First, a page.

In 1945, Army photography David Conover saw a young woman on the Radioplane assembly line whom he thought had potential to a model. He photographed her working on the OQ-3 model, which led to a screen test for the woman, who soon changed her name to Marilyn Monroe.
12Elvis Greatest Sh*t
A bootleg record was released entitled "Elvis' Greatest Sh*t" consisting of Elvis' worst material. It also featured a photo of his dead body on the cover.
Jamie Livingston was a photographer who took a Polaroid photo every day from March 31st, 1979 until his death on his 41st birthday, October 25th, 1997. His photos covered everyday life, including his engagement and marriage, and struggle with a brain tumor. His entire collection is available online.
The infamous photo of Winston Churchill with his grumpy look was taken when a photographer named Yousef Karsh plucked the cigar straight from Churchill's mouth and took the photo.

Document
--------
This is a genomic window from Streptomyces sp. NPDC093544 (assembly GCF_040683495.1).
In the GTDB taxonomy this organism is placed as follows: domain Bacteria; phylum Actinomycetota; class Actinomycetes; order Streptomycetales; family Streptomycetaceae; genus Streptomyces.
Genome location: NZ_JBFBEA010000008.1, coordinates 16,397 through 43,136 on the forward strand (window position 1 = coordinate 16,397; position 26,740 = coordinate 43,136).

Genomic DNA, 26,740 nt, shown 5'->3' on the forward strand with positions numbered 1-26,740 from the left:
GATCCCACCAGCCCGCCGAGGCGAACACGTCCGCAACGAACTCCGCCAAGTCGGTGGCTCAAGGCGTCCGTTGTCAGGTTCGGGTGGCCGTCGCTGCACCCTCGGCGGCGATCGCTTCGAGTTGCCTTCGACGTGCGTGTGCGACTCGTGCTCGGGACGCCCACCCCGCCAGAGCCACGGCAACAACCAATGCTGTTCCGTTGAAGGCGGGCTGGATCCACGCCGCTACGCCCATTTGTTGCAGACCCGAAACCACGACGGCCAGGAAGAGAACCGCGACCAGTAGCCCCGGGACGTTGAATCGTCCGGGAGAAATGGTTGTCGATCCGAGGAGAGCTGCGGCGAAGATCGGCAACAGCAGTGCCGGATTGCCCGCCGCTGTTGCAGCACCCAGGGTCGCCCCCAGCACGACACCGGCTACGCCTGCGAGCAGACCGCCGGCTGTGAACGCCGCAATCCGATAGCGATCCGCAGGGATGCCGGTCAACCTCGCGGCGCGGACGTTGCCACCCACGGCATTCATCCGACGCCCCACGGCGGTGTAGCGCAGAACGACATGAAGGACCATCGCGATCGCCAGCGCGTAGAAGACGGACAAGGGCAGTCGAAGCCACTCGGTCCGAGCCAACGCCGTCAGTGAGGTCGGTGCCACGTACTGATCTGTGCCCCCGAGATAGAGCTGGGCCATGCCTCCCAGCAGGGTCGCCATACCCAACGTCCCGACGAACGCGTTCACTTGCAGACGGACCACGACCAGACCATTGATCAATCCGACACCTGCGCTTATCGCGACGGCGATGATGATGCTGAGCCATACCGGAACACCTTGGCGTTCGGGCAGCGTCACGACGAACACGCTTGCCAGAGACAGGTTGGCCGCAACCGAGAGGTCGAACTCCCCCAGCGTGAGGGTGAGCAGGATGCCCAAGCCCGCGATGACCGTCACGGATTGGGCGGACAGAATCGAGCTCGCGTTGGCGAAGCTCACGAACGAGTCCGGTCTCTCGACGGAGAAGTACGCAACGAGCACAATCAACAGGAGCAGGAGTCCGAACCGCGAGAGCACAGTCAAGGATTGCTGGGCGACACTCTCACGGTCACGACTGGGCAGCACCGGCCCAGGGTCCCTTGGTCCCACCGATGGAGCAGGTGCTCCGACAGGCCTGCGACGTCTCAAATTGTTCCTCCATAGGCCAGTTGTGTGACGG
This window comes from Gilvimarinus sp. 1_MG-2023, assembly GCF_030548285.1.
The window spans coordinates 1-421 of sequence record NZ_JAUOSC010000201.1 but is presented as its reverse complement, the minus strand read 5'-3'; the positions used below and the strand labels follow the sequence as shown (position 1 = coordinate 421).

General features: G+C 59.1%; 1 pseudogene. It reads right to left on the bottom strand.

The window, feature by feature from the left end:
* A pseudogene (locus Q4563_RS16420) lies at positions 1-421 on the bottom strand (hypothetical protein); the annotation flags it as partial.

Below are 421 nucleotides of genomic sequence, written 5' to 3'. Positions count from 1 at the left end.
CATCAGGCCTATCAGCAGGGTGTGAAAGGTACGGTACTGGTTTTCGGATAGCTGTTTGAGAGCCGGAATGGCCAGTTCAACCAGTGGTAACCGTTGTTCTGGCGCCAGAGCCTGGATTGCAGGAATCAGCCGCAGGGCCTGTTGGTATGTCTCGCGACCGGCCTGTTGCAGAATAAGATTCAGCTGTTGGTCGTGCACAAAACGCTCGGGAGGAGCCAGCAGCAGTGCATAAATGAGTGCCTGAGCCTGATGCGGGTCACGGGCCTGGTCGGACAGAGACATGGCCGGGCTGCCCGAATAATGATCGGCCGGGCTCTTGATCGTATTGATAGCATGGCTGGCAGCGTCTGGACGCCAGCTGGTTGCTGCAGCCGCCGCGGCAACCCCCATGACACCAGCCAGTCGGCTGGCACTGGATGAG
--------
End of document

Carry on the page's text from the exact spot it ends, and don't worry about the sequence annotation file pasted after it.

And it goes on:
Polish painter, Rafał Bujnowski, painted a photo-realistic self-portrait in black and white, had it photographed and enclosed the picture as his official photo in the U.S.A. visa application form. Eventually, the artist received a passport with a replica of his own painting.
Lincoln was the first president to be photographed for his inauguration and John Wilkes Booth was in that photo.
17Loch Ness Monster
The man who took the most memorable photo of the Loch Ness Monster confessed to it being fake on his deathbed.
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In 1946, a Georgia Tech Graduate Student and amateur photographer rushed to the scene of a hotel fire and snapped a photo that would win him a Pulitzer. The photo is of a woman jumping from the 11th story to escape the flames and led to new safety regulations across the US.
After a photo of Keanu Reeves looking sad and eating a sandwich alone on a bench went viral, he responded by writing a book of sad poems entitled "An Ode to Happiness" as a joke.
A German officer asked Picasso "Did you do this", when he saw a photo of the painting 'Guernica', a painting about the effects of German Bombardment on the Spanish Town of Guernica, Picasso simply responded, "No you did."